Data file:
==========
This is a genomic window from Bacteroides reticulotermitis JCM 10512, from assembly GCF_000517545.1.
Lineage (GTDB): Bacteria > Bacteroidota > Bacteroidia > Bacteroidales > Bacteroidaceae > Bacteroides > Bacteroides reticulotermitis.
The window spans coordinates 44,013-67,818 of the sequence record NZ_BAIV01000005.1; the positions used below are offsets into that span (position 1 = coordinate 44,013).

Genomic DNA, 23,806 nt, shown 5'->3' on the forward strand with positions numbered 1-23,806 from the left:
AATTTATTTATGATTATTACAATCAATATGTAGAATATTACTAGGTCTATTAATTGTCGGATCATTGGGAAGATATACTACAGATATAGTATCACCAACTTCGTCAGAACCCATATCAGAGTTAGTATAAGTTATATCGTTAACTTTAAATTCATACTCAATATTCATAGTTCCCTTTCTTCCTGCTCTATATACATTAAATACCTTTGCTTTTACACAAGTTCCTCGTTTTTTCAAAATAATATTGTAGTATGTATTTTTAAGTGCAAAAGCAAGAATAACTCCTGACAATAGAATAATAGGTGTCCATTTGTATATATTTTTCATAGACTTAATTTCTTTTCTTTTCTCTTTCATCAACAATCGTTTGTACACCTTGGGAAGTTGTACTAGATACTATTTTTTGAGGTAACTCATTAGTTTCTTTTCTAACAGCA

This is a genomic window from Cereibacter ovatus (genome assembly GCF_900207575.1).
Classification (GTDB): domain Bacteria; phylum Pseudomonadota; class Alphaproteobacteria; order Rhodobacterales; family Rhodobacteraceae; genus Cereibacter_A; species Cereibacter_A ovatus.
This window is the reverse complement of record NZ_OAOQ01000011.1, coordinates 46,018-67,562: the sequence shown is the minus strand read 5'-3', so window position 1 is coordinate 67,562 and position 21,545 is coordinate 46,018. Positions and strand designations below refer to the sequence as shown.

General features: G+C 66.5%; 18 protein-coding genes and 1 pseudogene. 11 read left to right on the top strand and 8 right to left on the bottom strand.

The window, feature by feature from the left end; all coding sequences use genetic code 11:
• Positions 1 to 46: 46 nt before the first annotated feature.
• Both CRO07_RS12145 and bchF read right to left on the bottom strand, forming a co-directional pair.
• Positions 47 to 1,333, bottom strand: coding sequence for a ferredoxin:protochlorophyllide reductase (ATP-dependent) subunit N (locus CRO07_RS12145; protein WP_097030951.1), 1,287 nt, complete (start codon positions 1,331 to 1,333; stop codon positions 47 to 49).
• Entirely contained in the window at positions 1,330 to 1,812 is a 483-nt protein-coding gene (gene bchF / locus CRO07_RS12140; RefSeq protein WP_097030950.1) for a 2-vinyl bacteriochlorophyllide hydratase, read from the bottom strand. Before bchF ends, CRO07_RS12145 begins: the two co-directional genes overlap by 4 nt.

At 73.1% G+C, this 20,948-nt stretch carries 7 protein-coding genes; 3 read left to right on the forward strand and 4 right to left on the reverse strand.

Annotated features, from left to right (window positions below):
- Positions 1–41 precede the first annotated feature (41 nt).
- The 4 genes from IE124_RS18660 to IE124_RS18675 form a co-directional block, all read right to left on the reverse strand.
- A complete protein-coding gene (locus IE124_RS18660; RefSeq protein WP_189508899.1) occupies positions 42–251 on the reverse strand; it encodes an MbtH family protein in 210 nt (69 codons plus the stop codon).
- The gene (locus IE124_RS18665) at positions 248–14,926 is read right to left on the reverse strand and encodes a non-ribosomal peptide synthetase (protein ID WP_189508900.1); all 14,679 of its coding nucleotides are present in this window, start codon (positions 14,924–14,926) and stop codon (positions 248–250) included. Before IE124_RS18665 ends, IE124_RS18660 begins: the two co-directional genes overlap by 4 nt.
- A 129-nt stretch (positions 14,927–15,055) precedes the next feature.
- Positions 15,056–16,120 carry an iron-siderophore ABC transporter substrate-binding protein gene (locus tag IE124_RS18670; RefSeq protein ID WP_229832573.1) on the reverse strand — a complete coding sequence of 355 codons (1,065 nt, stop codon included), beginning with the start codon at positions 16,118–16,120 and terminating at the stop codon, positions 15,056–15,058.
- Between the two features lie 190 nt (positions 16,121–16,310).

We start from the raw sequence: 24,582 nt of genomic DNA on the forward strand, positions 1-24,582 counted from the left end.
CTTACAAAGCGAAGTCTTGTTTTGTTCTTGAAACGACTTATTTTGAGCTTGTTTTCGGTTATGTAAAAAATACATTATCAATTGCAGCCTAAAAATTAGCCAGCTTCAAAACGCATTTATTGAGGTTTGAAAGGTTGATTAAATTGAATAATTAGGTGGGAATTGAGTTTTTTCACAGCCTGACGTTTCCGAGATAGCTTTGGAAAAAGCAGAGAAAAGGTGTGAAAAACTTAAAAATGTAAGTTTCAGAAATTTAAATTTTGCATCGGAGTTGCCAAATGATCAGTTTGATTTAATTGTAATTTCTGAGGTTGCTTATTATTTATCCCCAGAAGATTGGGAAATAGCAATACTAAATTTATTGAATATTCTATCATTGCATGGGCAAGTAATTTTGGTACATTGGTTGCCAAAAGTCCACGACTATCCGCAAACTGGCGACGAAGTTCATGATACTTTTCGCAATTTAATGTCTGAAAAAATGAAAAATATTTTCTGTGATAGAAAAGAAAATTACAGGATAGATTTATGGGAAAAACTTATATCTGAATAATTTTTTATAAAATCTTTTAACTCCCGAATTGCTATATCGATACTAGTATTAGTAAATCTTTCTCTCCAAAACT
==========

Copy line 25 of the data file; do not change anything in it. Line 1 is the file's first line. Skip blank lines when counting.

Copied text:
CTTACAAAGCGAAGTCTTGTTTTGTTCTTGAAACGACTTATTTTGAGCTTGTTTTCGGTTATGTAAAAAATACATTATCAATTGCAGCCTAAAAATTAGCCAGCTTCAAAACGCATTTATTGAGGTTTGAAAGGTTGATTAAATTGAATAATTAGGTGGGAATTGAGTTTTTTCACAGCCTGACGTTTCCGAGATAGCTTTGGAAAAAGCAGAGAAAAGGTGTGAAAAACTTAAAAATGTAAGTTTCAGAAATTTAAATTTTGCATCGGAGTTGCCAAATGATCAGTTTGATTTAATTGTAATTTCTGAGGTTGCTTATTATTTATCCCCAGAAGATTGGGAAATAGCAATACTAAATTTATTGAATATTCTATCATTGCATGGGCAAGTAATTTTGGTACATTGGTTGCCAAAAGTCCACGACTATCCGCAAACTGGCGACGAAGTTCATGATACTTTTCGCAATTTAATGTCTGAAAAAATGAAAAATATTTTCTGTGATAGAAAAGAAAATTACAGGATAGATTTATGGGAAAAACTTATATCTGAATAATTTTTTATAAAATCTTTTAACTCCCGAATTGCTATATCGATACTAGTATTAGTAAATCTTTCTCTCCAAAACT